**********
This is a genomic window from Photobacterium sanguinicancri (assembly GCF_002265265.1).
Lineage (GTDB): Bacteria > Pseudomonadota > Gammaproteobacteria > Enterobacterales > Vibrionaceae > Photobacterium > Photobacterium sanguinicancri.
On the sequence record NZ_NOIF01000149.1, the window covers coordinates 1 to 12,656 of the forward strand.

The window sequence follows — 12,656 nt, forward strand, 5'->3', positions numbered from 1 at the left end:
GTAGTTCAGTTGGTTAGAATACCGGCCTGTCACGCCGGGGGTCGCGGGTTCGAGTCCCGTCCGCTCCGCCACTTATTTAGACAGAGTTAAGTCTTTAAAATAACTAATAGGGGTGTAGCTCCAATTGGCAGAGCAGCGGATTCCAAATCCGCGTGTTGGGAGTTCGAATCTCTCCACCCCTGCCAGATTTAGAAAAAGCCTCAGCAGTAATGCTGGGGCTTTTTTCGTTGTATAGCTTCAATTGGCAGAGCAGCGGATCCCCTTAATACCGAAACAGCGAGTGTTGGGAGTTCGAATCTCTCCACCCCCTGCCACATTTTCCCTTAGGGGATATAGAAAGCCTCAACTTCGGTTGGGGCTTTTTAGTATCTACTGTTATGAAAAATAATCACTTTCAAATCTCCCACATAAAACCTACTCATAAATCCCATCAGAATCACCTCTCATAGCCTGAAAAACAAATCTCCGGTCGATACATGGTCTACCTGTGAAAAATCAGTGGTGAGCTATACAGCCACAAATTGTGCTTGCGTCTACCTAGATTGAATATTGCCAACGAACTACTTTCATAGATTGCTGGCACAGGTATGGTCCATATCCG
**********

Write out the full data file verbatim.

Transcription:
This is a genomic window from Photobacterium sanguinicancri (assembly GCF_002265265.1).
Lineage (GTDB): Bacteria > Pseudomonadota > Gammaproteobacteria > Enterobacterales > Vibrionaceae > Photobacterium > Photobacterium sanguinicancri.
On the sequence record NZ_NOIF01000149.1, the window covers coordinates 1 to 12,656 of the forward strand.

The window sequence follows — 12,656 nt, forward strand, 5'->3', positions numbered from 1 at the left end:
GTAGTTCAGTTGGTTAGAATACCGGCCTGTCACGCCGGGGGTCGCGGGTTCGAGTCCCGTCCGCTCCGCCACTTATTTAGACAGAGTTAAGTCTTTAAAATAACTAATAGGGGTGTAGCTCCAATTGGCAGAGCAGCGGATTCCAAATCCGCGTGTTGGGAGTTCGAATCTCTCCACCCCTGCCAGATTTAGAAAAAGCCTCAGCAGTAATGCTGGGGCTTTTTTCGTTGTATAGCTTCAATTGGCAGAGCAGCGGATCCCCTTAATACCGAAACAGCGAGTGTTGGGAGTTCGAATCTCTCCACCCCCTGCCACATTTTCCCTTAGGGGATATAGAAAGCCTCAACTTCGGTTGGGGCTTTTTAGTATCTACTGTTATGAAAAATAATCACTTTCAAATCTCCCACATAAAACCTACTCATAAATCCCATCAGAATCACCTCTCATAGCCTGAAAAACAAATCTCCGGTCGATACATGGTCTACCTGTGAAAAATCAGTGGTGAGCTATACAGCCACAAATTGTGCTTGCGTCTACCTAGATTGAATATTGCCAACGAACTACTTTCATAGATTGCTGGCACAGGTATGGTCCATATCCG